CST Industries, Inc. v. Tank Connections, L.L.C

Filing 261

MEMORANDUM AND ORDER granting 135 CST's Motion to Strike and/or Dismiss Defendant Tank Connection, LLC's Counterclaims. The Court grants CST's motion to strike the unfair competition claim and its motion to dismiss the Sherman Act claim. Signed by District Judge Julie A. Robinson on 7/9/2024. (mam)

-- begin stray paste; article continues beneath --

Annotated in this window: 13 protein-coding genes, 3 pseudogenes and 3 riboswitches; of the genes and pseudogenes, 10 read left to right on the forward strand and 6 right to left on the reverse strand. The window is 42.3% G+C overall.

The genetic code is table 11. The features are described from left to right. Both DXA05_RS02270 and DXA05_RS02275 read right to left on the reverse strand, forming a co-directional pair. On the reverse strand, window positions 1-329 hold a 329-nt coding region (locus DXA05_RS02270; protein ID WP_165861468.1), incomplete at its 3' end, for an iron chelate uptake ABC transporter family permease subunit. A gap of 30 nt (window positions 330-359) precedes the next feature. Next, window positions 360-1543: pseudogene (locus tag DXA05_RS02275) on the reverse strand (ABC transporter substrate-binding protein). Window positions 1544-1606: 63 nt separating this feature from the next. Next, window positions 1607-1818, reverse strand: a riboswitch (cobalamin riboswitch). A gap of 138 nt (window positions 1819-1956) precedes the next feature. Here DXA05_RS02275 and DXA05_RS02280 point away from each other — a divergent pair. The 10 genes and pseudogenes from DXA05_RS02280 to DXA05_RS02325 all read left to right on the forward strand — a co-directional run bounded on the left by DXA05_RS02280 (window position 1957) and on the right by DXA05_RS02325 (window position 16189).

Download PDF